• If you movie is really good, and more importantly
  • If you have marketed your movie well, like it was toothpaste.

We’ll get to the latter bit in Part Two. But first, let’s extrapolate our income to other sources of revenue. Traditionally, a film’s revenue is split in this fashion:

  • Theatrical = 25%
  • DVD, Blu-ray = 40%
  • Television = 28%
  • Ancillary = 7%

Television? Forget it. Even if your movie plays on the local cable network, you’ll hardly see any income worth counting. That means, ancillary income (today, that is VOD) must make up 35% of your revenue. This is how our theortical scenario unfolds:

  • Theatrical = $70,000
  • DVD/Blu-ray = $112,000
  • VOD = $98,000

Total = $280,000 gross revenues. Will your DVD or Blu-ray really earn that much? If you price your DVD at $14.99, then you’ll have to sell about 7,500 DVDs. In a town of 100,000, there might be 25,000 families. One third of them should buy your DVDs. Will they? Only if you make a marketing splash! Otherwise forget it.Finally, we come to VOD. If you price your movie at a respectable $7.99 on average, you’ll need 12,250 eyeballs. Think about this – 7,000 people watch your movie in screens, 7,500 buy DVDs and 12,250 watch it on the Internet. Surely there’ll be some some overlap, but the total amounts to about 25,000, which is one-fourth the population of your little town. The population could be more or less than this number, but it’s both a good thing and a bad thing if it is more.Any sales rep will tell you a 10% conversion rate is a great year – no matter which industry you’re in. But if you need 25,000 buyers from a pool of 100,000, you’re asking for a conversion rate of 25%! Unless you have inundated your town with stories about your movie, like it was a new shoe from Nike, this is unlikely to happen.But to close this half of the article, let’s say it does happen. Your movie has a total gross of $280,000, out of which you get about half = $140,000. This amount must account for:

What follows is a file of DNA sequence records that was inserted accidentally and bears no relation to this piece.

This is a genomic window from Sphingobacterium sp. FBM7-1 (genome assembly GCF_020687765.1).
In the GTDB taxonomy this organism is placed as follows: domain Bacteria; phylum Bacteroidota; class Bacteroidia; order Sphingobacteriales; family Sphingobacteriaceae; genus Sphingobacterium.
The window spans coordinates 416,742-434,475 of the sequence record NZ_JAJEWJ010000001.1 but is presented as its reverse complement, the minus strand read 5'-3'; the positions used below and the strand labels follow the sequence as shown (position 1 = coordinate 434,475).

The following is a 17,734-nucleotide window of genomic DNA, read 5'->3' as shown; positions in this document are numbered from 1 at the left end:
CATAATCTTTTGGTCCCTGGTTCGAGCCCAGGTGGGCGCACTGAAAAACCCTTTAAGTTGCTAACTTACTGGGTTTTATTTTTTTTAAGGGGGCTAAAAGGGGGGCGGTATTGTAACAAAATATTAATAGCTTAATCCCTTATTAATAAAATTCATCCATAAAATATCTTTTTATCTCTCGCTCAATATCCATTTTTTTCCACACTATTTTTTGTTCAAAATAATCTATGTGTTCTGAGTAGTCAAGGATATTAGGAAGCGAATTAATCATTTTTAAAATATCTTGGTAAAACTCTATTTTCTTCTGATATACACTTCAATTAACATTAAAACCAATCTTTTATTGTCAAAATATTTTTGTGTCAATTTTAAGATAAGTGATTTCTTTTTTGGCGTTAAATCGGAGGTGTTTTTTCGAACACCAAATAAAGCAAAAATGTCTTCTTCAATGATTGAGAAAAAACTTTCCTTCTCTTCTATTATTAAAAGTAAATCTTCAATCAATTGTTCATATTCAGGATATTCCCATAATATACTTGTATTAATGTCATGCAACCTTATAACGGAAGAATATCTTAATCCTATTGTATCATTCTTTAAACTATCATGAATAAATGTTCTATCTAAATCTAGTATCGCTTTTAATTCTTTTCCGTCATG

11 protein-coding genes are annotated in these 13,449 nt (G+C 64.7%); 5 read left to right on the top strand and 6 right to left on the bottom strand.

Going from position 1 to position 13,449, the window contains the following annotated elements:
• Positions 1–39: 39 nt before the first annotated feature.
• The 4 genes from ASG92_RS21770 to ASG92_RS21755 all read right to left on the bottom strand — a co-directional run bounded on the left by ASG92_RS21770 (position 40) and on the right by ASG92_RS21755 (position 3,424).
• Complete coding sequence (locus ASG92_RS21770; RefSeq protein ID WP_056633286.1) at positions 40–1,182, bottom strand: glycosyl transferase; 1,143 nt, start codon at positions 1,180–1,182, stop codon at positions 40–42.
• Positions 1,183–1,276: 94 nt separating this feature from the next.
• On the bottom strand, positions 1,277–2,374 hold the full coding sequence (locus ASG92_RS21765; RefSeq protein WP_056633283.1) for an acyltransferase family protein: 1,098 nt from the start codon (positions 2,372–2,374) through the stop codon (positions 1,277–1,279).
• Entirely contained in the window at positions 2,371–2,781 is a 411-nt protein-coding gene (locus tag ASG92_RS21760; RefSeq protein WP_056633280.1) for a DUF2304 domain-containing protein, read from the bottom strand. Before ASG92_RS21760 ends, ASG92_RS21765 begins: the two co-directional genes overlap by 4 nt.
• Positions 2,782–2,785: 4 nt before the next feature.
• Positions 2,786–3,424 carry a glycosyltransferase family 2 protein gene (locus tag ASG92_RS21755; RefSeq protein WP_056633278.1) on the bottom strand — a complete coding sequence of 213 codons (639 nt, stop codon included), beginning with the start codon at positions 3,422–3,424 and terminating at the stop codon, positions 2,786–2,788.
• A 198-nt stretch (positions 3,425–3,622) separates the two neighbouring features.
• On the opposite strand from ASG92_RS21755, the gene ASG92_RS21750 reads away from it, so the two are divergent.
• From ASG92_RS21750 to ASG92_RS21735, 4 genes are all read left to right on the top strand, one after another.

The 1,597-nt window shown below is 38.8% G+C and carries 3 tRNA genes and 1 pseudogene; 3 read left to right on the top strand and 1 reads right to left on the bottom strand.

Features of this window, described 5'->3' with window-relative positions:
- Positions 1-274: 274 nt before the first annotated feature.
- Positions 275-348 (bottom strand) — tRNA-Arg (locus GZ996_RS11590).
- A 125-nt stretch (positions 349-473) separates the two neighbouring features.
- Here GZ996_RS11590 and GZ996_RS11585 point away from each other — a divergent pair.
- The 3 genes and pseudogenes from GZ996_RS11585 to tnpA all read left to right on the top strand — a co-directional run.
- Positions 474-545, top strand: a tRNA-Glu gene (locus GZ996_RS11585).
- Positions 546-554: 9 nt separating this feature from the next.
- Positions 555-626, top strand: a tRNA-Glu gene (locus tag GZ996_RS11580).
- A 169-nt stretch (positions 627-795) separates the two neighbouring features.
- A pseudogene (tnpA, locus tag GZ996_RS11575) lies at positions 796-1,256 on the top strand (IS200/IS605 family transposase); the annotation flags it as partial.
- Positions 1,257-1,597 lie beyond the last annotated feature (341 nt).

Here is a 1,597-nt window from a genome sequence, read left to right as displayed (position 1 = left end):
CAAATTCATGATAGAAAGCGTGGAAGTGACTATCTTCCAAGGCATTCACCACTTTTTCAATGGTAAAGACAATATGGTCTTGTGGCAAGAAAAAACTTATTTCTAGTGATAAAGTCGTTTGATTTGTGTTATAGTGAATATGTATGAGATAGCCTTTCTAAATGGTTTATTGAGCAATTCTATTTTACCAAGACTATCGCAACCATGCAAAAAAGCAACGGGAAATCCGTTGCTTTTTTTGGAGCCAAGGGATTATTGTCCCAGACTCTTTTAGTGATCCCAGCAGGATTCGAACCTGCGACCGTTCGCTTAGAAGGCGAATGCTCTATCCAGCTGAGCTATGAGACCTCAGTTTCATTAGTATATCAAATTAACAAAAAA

• The production of the movie
  • Marketing
  • Cost of “prints”, DVDs, etc. – the hard costs of distribution

It shouldn’t take a degree in rocket science to figure out that the budget of your movie depends on how much you have to spend for marketing it. That’s what we’ll look at in Part Two.

Important Disclaimer

This is not legal, investment, financial or career advice. I am not an expert on film financing, so please don’t assume it.